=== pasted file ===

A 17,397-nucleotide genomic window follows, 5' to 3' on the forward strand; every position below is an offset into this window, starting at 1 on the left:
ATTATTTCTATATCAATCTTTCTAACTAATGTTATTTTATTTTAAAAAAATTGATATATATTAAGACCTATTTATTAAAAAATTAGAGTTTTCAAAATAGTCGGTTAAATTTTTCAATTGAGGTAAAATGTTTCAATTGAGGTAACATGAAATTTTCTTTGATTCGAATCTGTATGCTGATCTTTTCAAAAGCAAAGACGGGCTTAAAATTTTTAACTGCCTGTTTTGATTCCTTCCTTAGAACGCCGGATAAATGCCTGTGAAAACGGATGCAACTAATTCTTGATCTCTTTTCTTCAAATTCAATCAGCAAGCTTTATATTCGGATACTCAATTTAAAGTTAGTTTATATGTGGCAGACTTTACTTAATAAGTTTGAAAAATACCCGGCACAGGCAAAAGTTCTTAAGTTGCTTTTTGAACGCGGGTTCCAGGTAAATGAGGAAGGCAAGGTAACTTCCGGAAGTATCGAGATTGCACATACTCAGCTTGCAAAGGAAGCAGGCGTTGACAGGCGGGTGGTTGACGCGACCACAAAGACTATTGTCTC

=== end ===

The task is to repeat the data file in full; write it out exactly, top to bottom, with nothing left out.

A 17,397-nucleotide genomic window follows, 5' to 3' on the forward strand; every position below is an offset into this window, starting at 1 on the left:
ATTATTTCTATATCAATCTTTCTAACTAATGTTATTTTATTTTAAAAAAATTGATATATATTAAGACCTATTTATTAAAAAATTAGAGTTTTCAAAATAGTCGGTTAAATTTTTCAATTGAGGTAAAATGTTTCAATTGAGGTAACATGAAATTTTCTTTGATTCGAATCTGTATGCTGATCTTTTCAAAAGCAAAGACGGGCTTAAAATTTTTAACTGCCTGTTTTGATTCCTTCCTTAGAACGCCGGATAAATGCCTGTGAAAACGGATGCAACTAATTCTTGATCTCTTTTCTTCAAATTCAATCAGCAAGCTTTATATTCGGATACTCAATTTAAAGTTAGTTTATATGTGGCAGACTTTACTTAATAAGTTTGAAAAATACCCGGCACAGGCAAAAGTTCTTAAGTTGCTTTTTGAACGCGGGTTCCAGGTAAATGAGGAAGGCAAGGTAACTTCCGGAAGTATCGAGATTGCACATACTCAGCTTGCAAAGGAAGCAGGCGTTGACAGGCGGGTGGTTGACGCGACCACAAAGACTATTGTCTC